JConsistency is a middleware that allows concurrent access in read-mode or write-mode to Java objects shared by multiple JVMs.
It provides a layer of synchronization so many virtual machines can safely access concurrently different objects shared among them.
The system authorizes accesses in read-mode from multiple JVMs, however in write-mode only a single JVM is able to interact with the object.
JConsistency allows many JVMs to share objects in a distributed ways. Before interacting with a shared object, a virtual machine will request a lock on it.
There are two types of lock possible:
The system uses a central server to handle the synchronization. All the JVMs connect to this server by RMI, they can then register a new shared object,
retrieve an existing one or request some lock.
The part of the central server is only to guarantee the synchronization between the different JVMs and the gestion of the states of shared objects.
It never performs any operation on the object: the object (or its copy) is always transfered to the JVM so the virtual machine can interact with it as a local object.
Therefore the load on the server stays low, and the interaction with the objects is done locally without all the overhead of network communication.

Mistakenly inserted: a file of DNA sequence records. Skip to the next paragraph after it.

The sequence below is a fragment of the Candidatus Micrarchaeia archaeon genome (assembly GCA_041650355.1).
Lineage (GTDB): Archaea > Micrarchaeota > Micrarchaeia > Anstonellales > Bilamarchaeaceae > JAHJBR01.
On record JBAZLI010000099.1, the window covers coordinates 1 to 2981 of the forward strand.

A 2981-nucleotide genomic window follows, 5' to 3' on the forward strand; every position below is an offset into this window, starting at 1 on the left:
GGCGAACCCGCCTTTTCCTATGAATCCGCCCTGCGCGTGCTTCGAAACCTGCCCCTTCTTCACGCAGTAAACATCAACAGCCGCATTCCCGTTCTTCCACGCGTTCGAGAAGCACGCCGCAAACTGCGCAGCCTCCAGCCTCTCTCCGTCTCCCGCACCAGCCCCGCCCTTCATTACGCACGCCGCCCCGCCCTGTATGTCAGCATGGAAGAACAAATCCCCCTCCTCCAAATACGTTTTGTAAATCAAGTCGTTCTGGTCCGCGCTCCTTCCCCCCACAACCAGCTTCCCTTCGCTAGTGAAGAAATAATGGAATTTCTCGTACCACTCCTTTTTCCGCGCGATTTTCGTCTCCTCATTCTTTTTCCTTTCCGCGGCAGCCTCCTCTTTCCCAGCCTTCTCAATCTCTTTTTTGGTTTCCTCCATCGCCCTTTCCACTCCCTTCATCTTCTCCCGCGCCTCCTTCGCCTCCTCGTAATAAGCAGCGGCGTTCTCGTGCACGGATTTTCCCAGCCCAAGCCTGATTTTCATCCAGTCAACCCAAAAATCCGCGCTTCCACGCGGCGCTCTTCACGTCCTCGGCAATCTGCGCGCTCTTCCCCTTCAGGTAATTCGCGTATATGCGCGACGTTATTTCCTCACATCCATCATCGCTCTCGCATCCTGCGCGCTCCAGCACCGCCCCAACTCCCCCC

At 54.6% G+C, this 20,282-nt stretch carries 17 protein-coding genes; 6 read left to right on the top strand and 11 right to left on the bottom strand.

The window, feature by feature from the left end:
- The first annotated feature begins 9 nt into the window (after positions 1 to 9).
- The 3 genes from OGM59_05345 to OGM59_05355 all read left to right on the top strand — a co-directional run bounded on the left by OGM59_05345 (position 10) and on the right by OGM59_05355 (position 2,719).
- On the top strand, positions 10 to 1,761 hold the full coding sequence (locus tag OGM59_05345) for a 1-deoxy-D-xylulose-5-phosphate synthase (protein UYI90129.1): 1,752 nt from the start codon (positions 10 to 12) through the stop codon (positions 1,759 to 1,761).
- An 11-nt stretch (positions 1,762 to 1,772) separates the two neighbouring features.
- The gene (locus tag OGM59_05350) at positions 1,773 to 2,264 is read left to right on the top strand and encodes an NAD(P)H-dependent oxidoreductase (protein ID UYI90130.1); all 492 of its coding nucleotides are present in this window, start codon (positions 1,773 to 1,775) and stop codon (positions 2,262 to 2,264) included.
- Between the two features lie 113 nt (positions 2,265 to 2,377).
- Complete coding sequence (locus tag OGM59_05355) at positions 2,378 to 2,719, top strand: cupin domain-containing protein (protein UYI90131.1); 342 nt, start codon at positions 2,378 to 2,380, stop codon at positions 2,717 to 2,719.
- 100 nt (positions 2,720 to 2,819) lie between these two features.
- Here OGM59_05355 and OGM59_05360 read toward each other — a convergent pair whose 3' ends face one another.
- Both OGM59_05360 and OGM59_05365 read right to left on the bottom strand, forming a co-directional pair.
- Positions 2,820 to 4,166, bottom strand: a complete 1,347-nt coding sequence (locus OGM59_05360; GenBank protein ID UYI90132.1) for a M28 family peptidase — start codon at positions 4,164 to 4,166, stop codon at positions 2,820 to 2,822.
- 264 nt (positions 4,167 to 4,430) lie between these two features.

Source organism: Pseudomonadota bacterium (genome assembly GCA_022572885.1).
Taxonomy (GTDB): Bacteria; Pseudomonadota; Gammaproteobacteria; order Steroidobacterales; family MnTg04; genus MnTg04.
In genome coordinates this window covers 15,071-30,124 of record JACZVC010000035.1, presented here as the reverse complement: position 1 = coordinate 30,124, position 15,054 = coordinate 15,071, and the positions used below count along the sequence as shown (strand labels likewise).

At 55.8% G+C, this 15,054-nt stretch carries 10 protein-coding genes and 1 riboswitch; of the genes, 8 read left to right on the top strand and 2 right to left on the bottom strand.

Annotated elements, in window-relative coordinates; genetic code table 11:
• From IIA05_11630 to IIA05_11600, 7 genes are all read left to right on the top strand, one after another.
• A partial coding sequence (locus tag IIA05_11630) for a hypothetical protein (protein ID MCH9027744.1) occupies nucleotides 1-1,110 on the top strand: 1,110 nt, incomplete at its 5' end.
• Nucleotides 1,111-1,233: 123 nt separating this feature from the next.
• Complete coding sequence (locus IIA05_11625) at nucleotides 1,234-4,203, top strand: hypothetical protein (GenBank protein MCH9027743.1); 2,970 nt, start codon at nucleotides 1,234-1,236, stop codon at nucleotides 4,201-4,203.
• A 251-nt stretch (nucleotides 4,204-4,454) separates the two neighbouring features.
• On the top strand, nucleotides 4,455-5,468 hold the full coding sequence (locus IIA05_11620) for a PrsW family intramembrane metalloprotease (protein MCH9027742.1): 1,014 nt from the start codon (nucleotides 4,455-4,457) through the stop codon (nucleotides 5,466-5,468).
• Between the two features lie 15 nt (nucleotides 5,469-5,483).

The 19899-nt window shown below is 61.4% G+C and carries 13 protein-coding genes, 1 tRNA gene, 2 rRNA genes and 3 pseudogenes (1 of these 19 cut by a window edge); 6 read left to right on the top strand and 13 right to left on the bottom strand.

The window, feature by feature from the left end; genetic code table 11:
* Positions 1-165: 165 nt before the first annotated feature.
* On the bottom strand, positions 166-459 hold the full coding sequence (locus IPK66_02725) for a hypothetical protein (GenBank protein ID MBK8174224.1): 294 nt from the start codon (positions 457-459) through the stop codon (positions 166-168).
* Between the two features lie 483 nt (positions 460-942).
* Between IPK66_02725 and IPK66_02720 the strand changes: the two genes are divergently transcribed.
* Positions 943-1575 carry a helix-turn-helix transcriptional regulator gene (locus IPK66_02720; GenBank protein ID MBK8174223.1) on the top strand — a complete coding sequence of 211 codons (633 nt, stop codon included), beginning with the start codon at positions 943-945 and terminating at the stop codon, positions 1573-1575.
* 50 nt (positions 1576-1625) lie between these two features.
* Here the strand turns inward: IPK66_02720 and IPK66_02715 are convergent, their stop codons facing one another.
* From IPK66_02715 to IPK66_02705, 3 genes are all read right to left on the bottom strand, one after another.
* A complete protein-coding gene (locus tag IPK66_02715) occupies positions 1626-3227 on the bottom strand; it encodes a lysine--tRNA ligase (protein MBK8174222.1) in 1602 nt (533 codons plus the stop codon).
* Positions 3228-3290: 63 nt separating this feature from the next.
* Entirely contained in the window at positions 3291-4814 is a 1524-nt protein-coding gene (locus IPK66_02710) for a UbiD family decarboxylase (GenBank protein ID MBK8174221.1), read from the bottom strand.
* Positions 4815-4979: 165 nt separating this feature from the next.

The interface provides a generic class (SharedObject) which acts as a wrapper for any objects that need to be shared.
To avoid the hassle to extract the real object from its SharedObject at each serialization, a stub generator is also included so original methods can be directly called on the instance of the wrapper.
The system even allows you to define a shared object whose attributes are also shared objects.
Here is a simple example that creates an object, shares it and request a write lock on it.
SomeClass obj = new SomeClass(); SharedObject sharedObj = Client.create(obj); //Register the SharedObject to make it available to every JVM Client.register("id_string", sharedObj); //Request a write lock sharedObj.lock_write(); //We now have exclusive access sharedObj.someMethod(); sharedObj.someOtherNativeMethod(); sharedObj.unlock();
As you can see the API is quite easy to use.
You can find more information about the middleware and its implementation by reading the documentation (in French):
Well, you should not expect anything eye-candy from a middleware. ;)
Here is the debug mode of a test session: 3 JVMs reading and modifying a SharedObject in parallel.
The bottom part represents the server log.